Elissa Altman never fails to feel a frisson of recognition when Friday night approaches. That misty weekly stumbling into Shabbat opens and closes her extraordinary new memoir, “Treyf: My Life as an Orthodox Outlaw.” In the first pages of the book, Altman is driving back from the Berkshires on a crisp fall Friday evening to the home she shares with her wife in Newtown, Conn. In her trunk, there’s a freshly slaughtered pig—perhaps the first animal in the pecking order of foods forbidden to eat by Jewish law. But Altman’s memory of a very different kind of Friday night persists: “The sun begins to set slowly and I remember that it is Shabbos,” she writes, “and the prayer I spoke nearly every Friday night during my childhood summers echoes in my head—it’s been 40 years since I learned it—and I whisper it to myself: Thy Sabbath has come.”
“Treyf” is Altman’s second book-length memoir, and in it she traces the Yiddish word for “unkosher” to the biblical book of Leviticus, which lists prohibited, or treyf, foods. On the face of it, so many of the foods that Altman and her family have loved to indulge in are, strictly speaking, treyf. In the book, Altman’s father, Cy, the son of a dour Orthodox cantor, gives in to his guilt-ridden affinity for treyf by frying up bacon and Spam. That kind of fare bonds Altman to her father, who also surreptitiously takes her to lunch in expensive Manhattan restaurants where she eats oysters and whole lobsters.
Altman’s first book, “Poor Man’s Feast: A Love Story of Comfort, Desire, and the Art of Simple Cooking,” chronicled her early relationship with her now-wife. Altman met Susan Turner, a Catholic 10 years her senior, online in 2000. Altman’s story of their courtship is buoyed in “Poor Man’s Feast” with recipes she and Turner make, ranging from dishes as basic as salami and scrambled eggs to the more foodie-oriented braised lamb shanks in red wine.
Altman does not include written recipes in “Treyf.” It’s a book born of olfactory memory—a book that captures a unique Jewish epigenetics. “There were no recipes—nothing was written down by [my maternal grandmother] Gaga,” Altman said in an interview. “Purely by virtue of the fact that she was in my childhood home is why I learned to cook. I didn’t get it from my mother or my other grandmother.”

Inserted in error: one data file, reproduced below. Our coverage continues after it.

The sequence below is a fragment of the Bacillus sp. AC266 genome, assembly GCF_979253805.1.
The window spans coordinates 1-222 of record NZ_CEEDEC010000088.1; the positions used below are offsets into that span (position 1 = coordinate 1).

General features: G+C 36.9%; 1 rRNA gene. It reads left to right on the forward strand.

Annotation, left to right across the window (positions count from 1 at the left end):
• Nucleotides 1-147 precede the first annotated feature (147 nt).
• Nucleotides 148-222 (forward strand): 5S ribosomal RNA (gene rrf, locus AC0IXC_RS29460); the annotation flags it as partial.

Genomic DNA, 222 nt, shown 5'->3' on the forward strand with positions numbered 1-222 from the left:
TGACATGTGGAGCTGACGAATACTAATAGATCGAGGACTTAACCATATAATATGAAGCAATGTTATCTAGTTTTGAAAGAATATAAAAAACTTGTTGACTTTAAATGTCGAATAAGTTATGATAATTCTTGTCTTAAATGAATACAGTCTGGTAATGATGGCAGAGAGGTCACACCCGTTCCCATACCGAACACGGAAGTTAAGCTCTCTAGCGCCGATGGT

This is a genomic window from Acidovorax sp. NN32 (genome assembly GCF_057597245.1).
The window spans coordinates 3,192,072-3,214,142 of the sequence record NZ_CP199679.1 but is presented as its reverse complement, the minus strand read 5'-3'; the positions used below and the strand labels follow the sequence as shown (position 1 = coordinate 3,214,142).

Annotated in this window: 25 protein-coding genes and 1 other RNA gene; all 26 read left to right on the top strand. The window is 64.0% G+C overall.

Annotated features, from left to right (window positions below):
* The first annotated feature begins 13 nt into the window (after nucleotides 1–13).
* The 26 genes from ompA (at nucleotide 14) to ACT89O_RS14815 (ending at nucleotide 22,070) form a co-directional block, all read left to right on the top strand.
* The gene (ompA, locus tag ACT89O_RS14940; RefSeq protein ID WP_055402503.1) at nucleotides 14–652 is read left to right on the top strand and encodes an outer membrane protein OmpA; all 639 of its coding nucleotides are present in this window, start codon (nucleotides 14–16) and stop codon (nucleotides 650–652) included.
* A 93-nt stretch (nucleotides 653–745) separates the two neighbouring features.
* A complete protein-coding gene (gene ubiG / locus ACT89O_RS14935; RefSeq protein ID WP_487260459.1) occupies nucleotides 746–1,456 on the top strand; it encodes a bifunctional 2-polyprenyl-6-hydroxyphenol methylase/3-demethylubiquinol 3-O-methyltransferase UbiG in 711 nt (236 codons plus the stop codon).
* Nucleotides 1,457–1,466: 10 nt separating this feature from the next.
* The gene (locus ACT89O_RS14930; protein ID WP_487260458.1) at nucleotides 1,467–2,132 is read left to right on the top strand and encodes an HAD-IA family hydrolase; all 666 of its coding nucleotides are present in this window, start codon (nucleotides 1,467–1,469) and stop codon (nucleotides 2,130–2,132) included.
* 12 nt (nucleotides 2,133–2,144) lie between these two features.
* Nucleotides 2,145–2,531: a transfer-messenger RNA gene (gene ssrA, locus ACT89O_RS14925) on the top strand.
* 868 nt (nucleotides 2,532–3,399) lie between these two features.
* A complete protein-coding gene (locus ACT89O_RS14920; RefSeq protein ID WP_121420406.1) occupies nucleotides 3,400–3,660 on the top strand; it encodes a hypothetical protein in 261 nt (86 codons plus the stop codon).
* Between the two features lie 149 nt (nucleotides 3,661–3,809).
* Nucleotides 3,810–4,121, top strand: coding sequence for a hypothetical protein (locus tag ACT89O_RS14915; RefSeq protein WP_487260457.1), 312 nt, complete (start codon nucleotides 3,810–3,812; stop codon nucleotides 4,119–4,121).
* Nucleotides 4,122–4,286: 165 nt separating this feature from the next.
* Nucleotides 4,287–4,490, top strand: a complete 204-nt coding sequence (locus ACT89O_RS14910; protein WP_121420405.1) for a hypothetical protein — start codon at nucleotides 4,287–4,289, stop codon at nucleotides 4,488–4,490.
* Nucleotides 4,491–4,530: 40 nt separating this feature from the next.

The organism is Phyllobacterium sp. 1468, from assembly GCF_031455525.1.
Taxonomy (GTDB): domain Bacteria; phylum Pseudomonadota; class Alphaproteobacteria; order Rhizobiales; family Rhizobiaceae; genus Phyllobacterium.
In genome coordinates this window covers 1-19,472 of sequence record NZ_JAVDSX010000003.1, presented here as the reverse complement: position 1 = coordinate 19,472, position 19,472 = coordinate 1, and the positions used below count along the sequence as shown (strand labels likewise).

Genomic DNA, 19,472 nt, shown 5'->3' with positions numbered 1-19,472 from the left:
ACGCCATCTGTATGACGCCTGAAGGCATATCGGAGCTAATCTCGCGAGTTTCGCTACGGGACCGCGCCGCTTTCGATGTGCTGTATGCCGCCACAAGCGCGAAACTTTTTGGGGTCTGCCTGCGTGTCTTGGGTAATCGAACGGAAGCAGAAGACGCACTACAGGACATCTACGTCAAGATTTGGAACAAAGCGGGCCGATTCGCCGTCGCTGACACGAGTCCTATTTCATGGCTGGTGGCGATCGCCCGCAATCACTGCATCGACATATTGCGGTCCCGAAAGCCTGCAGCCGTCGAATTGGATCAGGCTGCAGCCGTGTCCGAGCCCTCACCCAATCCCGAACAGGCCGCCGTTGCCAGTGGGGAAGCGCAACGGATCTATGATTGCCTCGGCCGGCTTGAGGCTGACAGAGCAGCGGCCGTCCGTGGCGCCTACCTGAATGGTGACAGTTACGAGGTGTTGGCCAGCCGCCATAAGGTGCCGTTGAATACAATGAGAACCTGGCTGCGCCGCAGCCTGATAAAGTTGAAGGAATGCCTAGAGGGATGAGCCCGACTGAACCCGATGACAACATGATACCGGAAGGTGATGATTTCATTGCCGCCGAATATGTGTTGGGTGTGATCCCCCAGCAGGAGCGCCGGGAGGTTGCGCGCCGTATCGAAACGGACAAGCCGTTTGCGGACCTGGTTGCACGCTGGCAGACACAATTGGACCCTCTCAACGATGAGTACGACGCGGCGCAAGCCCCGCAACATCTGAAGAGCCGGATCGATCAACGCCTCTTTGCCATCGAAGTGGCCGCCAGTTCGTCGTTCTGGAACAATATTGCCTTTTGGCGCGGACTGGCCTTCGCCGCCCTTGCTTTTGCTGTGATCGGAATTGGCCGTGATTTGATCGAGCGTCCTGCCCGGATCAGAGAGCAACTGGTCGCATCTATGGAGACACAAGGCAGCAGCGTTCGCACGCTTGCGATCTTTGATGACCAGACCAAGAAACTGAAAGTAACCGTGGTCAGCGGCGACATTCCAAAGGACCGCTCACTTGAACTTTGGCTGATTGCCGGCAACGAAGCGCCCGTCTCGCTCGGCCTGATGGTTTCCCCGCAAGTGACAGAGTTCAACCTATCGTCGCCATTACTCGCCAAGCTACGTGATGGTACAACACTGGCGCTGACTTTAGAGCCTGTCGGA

Altman’s depiction of her beloved Gaga, and the food Gaga cooked, poignantly demonstrates how food is love for her. Although the concept is overly familiar, Altman performs a kind of literary CPR on the phrase. In her capable hands, food becomes refreshingly synonymous with love. And that love mingles with the sensuous details of food preparation. “Gaga,” said Altman, “was one of the most natural cooks I’ve ever known. Love was simply associated with the fact that she said, ‘What do you want me to cook for you?’ It was pure love and nurturing.”
Altman has a complicated relationship with her food-averse mother, Rita, who starved herself to rail thinness, was a singer who appeared on television during the 1950s and later modeled fur coats in a New York City showroom. In addition to chronicling Rita’s fraught relationship to food in “Treyf,” last year Altman also embarked on writing a yearlong series of articles for The Washington Post aptly titled “Feeding My Mother.” In those monthly columns, Altman balanced the challenges of coming to terms with her difficult mother while properly nourishing her. She writes: “Ours has been a lifetime of contradiction, paradox, incongruity, and argument: My mother is the bright to my dark, the thin to my heft, the tall to my short, the food-fearful to my chronically famished.”
Altman asserts that another theme driving many of her family stories—stories she said she has spent a lifetime contemplating and “ultimately unraveling”—has been her encounter with the Holocaust. “I lost a number of family members in the Shoah,” she told me. “People my paternal grandfather left behind when he ran away from home in Eastern Europe in 1905 and immigrated to the United States.”
Altman catalogs the various instances in “Treyf” in which shame rears its head. “It’s the shame of being a person raised in a devoutly Jewish home and making a break like my father, which caused him so much anguish,” she said. “It’s about my grandfather leaving his family and then losing them in the Shoah. For me, it was once the shame of being a lesbian—attracted to women as a teenager when everybody was dating boys. Writing helped me overcome that shame, and cooking allowed me to nurture myself as well as to be nurtured.”
Shame also comes into play in the way “Treyf” portrays her father as a modern-day converso. For example, for a year Altman’s father says the requisite Mourner’s Kaddish for his father in the musty basement of their apartment building. Only Altman knows that her father is still drawn “to the sanctity…that tortured him; …he choked on hot tears as he chanted like the dutiful son he was, ignoring the portion of the law that also commands that the Mourner’s Kaddish be said in a synagogue.” Years later, Altman would learn that her father also secretly prayed the daily morning service until the day he died.
At the end of “Treyf,” Altman slips into a synagogue in midtown Manhattan on Shabbat to say the kaddish. The amber-like scene ties together many of the themes in “Treyf”: The Moorish-style architecture reminds Altman of the Spanish Inquisition and Expulsion. There is the idea of praying surreptitiously. Judaism’s lachrymose history. And there is the ever-present hush of the Sabbath that continuously animates Altman’s Jewish soul.
A version of this article first appeared in Tablet Magazine.
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